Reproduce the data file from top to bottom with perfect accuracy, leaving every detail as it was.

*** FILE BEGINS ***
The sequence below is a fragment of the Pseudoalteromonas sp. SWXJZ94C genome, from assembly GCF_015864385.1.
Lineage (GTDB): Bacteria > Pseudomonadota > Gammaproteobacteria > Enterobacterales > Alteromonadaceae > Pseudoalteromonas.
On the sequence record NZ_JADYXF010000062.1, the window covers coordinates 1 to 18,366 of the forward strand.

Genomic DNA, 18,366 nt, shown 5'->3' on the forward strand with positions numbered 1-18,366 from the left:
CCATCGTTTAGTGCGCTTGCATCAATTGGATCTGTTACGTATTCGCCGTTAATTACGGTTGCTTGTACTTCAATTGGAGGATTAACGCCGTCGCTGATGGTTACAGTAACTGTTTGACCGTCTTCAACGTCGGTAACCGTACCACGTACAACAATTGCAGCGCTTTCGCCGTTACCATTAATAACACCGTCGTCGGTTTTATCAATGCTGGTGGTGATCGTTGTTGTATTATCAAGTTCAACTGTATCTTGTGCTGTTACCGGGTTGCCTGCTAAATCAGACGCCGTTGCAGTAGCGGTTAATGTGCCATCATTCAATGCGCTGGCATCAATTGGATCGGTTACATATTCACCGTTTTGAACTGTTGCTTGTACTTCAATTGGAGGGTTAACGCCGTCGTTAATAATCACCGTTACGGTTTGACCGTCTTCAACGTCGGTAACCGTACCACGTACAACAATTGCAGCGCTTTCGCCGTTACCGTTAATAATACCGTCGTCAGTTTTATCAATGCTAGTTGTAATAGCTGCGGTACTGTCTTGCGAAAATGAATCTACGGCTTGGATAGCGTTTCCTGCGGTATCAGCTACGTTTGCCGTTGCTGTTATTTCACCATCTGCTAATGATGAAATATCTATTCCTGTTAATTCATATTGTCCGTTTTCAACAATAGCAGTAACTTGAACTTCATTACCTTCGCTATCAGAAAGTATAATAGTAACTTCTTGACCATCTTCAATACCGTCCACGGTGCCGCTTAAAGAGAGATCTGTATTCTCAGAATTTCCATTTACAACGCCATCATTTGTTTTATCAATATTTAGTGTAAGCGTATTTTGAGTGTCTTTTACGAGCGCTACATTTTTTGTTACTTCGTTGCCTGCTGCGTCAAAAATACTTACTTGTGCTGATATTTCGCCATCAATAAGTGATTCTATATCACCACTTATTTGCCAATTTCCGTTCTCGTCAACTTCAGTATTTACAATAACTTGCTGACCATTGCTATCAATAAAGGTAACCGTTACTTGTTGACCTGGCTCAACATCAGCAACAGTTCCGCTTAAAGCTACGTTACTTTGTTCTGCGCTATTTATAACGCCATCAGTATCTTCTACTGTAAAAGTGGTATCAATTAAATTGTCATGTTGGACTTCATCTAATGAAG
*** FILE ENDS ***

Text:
The sequence below is a fragment of the Pseudoalteromonas sp. SWXJZ94C genome, from assembly GCF_015864385.1.
Lineage (GTDB): Bacteria > Pseudomonadota > Gammaproteobacteria > Enterobacterales > Alteromonadaceae > Pseudoalteromonas.
On the sequence record NZ_JADYXF010000062.1, the window covers coordinates 1 to 18,366 of the forward strand.

Genomic DNA, 18,366 nt, shown 5'->3' on the forward strand with positions numbered 1-18,366 from the left:
CCATCGTTTAGTGCGCTTGCATCAATTGGATCTGTTACGTATTCGCCGTTAATTACGGTTGCTTGTACTTCAATTGGAGGATTAACGCCGTCGCTGATGGTTACAGTAACTGTTTGACCGTCTTCAACGTCGGTAACCGTACCACGTACAACAATTGCAGCGCTTTCGCCGTTACCATTAATAACACCGTCGTCGGTTTTATCAATGCTGGTGGTGATCGTTGTTGTATTATCAAGTTCAACTGTATCTTGTGCTGTTACCGGGTTGCCTGCTAAATCAGACGCCGTTGCAGTAGCGGTTAATGTGCCATCATTCAATGCGCTGGCATCAATTGGATCGGTTACATATTCACCGTTTTGAACTGTTGCTTGTACTTCAATTGGAGGGTTAACGCCGTCGTTAATAATCACCGTTACGGTTTGACCGTCTTCAACGTCGGTAACCGTACCACGTACAACAATTGCAGCGCTTTCGCCGTTACCGTTAATAATACCGTCGTCAGTTTTATCAATGCTAGTTGTAATAGCTGCGGTACTGTCTTGCGAAAATGAATCTACGGCTTGGATAGCGTTTCCTGCGGTATCAGCTACGTTTGCCGTTGCTGTTATTTCACCATCTGCTAATGATGAAATATCTATTCCTGTTAATTCATATTGTCCGTTTTCAACAATAGCAGTAACTTGAACTTCATTACCTTCGCTATCAGAAAGTATAATAGTAACTTCTTGACCATCTTCAATACCGTCCACGGTGCCGCTTAAAGAGAGATCTGTATTCTCAGAATTTCCATTTACAACGCCATCATTTGTTTTATCAATATTTAGTGTAAGCGTATTTTGAGTGTCTTTTACGAGCGCTACATTTTTTGTTACTTCGTTGCCTGCTGCGTCAAAAATACTTACTTGTGCTGATATTTCGCCATCAATAAGTGATTCTATATCACCACTTATTTGCCAATTTCCGTTCTCGTCAACTTCAGTATTTACAATAACTTGCTGACCATTGCTATCAATAAAGGTAACCGTTACTTGTTGACCTGGCTCAACATCAGCAACAGTTCCGCTTAAAGCTACGTTACTTTGTTCTGCGCTATTTATAACGCCATCAGTATCTTCTACTGTAAAAGTGGTATCAATTAAATTGTCATGTTGGACTTCATCTAATGAAG